Robin Adair
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Robin Adair
"Robin Adair"
Charles Coffey
Lady Caroline Keppel

Robin Adair is a traditional Irish (sometimes identified as Scottish) song with lyrics written by Lady Caroline Keppel. It was popular in the 18th century.[1] It has a Roud Folk Song Index number of 8918.[2] The song was mentioned by Jane Austen in her 1815 novel Emma; the character Jane Fairfax played it on the piano.


Robert "Robin" Adair, husband of Lady Caroline Keppel

Robert "Robin" Adair was a real man, born in Dublin around 1714 and passing away in 1790. He was a surgeon-colonel in the British army, and declined a baronetcy. Though her family disapproved of the match because of his lower status, Lady Caroline Keppel (c. 1734-1769)[3] married him. In response to her family, she wrote this song in the 1750s. The couple had a son named Robert, who was part of the British diplomatic corps. The melody of the song may have been written by Charles Coffey. "Eileen Aroon," a work by him, features the same melody.[4]


These lyrics were printed in a chapbook of 1823:[5]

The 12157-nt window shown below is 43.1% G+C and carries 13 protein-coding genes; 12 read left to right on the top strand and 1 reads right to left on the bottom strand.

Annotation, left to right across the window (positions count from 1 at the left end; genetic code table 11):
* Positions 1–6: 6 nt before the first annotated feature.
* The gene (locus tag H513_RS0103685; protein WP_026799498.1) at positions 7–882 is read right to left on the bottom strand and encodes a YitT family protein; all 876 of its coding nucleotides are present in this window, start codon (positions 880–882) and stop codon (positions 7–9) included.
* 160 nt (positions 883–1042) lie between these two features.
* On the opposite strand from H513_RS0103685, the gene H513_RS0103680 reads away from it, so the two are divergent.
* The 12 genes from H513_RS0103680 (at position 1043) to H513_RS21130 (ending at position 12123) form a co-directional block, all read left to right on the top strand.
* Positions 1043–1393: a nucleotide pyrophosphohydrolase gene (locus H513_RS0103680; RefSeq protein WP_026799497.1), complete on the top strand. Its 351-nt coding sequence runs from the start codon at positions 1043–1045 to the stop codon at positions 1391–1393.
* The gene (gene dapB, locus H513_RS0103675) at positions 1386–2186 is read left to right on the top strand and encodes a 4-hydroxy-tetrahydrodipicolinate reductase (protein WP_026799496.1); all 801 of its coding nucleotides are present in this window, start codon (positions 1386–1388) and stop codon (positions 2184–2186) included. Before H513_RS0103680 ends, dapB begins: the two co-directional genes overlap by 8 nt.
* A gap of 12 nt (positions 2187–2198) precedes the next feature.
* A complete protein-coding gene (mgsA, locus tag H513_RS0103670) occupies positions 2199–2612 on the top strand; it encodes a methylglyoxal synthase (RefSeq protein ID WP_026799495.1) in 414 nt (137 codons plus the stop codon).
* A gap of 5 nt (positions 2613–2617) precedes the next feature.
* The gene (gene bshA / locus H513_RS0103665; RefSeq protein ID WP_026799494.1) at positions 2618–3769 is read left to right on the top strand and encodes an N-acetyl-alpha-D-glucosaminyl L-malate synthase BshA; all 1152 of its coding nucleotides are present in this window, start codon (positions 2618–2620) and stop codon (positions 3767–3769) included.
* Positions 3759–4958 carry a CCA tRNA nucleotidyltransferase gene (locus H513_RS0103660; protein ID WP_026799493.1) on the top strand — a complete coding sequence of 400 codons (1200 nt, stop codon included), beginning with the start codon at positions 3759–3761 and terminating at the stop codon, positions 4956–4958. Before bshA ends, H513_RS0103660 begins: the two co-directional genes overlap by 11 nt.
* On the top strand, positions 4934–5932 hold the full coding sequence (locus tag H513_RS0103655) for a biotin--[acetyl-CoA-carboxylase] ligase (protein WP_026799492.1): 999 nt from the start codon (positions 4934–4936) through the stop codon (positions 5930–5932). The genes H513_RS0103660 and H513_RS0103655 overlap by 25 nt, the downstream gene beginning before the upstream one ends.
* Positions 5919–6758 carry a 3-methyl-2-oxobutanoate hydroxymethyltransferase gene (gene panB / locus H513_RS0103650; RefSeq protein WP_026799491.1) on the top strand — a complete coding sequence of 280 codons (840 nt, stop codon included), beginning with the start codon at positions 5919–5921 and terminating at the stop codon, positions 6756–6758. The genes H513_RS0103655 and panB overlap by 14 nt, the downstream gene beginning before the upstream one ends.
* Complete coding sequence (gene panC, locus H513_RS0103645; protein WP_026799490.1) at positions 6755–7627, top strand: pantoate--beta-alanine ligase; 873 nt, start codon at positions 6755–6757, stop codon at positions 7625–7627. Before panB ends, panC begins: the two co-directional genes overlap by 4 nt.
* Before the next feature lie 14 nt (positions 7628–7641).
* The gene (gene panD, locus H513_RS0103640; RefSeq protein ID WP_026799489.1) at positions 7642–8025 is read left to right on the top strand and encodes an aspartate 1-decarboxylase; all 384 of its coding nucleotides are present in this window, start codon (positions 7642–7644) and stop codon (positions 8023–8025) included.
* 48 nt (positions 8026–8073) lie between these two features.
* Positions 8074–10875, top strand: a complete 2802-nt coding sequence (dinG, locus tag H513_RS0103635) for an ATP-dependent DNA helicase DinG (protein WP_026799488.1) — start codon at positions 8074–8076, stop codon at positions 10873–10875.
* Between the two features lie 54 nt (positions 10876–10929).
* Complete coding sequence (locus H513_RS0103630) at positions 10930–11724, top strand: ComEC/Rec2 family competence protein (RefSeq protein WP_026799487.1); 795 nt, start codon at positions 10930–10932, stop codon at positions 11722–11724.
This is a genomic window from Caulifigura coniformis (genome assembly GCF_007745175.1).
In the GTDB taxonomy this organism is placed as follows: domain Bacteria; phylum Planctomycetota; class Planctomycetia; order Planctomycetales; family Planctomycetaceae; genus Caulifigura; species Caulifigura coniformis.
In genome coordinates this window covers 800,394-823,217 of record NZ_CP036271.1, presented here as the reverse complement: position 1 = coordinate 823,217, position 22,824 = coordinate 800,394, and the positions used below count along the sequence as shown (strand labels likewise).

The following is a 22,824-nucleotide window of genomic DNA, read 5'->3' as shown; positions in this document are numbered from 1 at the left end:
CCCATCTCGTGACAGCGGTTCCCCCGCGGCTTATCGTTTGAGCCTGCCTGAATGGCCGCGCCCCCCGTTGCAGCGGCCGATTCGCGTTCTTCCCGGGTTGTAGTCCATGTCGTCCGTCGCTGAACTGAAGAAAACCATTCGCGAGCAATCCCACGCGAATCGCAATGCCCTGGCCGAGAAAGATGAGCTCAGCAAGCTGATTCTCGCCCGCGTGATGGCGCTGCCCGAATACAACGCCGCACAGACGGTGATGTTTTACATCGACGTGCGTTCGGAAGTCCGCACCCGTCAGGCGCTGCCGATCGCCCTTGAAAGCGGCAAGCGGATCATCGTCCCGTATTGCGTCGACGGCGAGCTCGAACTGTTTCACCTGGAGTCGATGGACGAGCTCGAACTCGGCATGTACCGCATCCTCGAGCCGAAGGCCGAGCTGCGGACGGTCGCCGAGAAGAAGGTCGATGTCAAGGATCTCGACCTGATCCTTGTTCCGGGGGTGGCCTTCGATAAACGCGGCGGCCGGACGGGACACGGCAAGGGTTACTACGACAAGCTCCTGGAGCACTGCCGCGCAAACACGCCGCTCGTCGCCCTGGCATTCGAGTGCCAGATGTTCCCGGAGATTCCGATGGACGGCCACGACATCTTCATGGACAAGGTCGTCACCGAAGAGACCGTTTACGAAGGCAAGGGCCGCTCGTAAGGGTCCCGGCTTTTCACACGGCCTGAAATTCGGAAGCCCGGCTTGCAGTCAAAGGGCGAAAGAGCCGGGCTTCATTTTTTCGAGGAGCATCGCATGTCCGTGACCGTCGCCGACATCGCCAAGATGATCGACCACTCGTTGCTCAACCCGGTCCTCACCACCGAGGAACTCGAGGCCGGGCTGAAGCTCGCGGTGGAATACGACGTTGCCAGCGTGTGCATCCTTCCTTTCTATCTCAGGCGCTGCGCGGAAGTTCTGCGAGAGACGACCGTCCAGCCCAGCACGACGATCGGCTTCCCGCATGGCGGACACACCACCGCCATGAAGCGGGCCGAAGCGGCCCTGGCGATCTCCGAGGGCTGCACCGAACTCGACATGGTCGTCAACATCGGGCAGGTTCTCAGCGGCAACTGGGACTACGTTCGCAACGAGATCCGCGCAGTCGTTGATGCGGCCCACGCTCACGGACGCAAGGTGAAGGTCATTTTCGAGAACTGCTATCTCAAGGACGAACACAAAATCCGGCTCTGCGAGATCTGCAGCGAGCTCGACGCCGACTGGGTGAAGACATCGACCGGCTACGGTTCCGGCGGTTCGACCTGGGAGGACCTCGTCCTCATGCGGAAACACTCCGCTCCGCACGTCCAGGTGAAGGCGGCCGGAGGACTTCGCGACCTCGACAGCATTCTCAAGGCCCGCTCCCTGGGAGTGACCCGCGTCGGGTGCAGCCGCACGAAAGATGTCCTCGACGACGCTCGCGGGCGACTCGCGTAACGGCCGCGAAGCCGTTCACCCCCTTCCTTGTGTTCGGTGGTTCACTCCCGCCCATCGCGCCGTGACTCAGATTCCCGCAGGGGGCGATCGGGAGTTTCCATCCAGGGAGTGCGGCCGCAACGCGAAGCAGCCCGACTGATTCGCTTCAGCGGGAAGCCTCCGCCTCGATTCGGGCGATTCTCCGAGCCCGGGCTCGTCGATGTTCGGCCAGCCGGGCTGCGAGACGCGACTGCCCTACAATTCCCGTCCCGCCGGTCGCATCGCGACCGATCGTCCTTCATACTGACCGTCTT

What's this dull town to me?
Robin's not near:
What was't I wish'd to see?
What wish'd to hear?
Where's all the joy and mirth,
Made this town a heaven on earth?
Oh! they're all fled with thee,
Robin Adair.

What made the assembly shine?
Robin Adair.
What made the ball so fine?
Robin was there:
What when the play was o'er,
What made my heart so sore?
Oh! it was parting with
Robin Adair.

But now thou'rt cold to me
Robin Adair,
But now thou'rt cold to me
Robin Adair:
Yet him I lov'd so well,
Still in my heart shall dwell;
Oh! I can ne'er forget
Robin Adair.

External links


  1. ^ "'Robin Adair' in 'Emma': Jane's lament for Tom Lefroy?". Becoming Jane Fansite. Blogspot. August 13, 2007. Retrieved 2016.
  2. ^ Engle, David G.; Waltz, Robert B. (2016). "Robin Adair". Fresno State. California State University. Retrieved 2016.
  3. ^ Bliss, Carmen (1904). Robin Adair. Philadelphia: John D. Morris & Co.
  4. ^ "Robin Adair". Behind the Tunes. May 9, 2015. Retrieved 2016.
  5. ^ Bruce's Address. Glasgow: R. Hutchison. 1823. p. 5-6.

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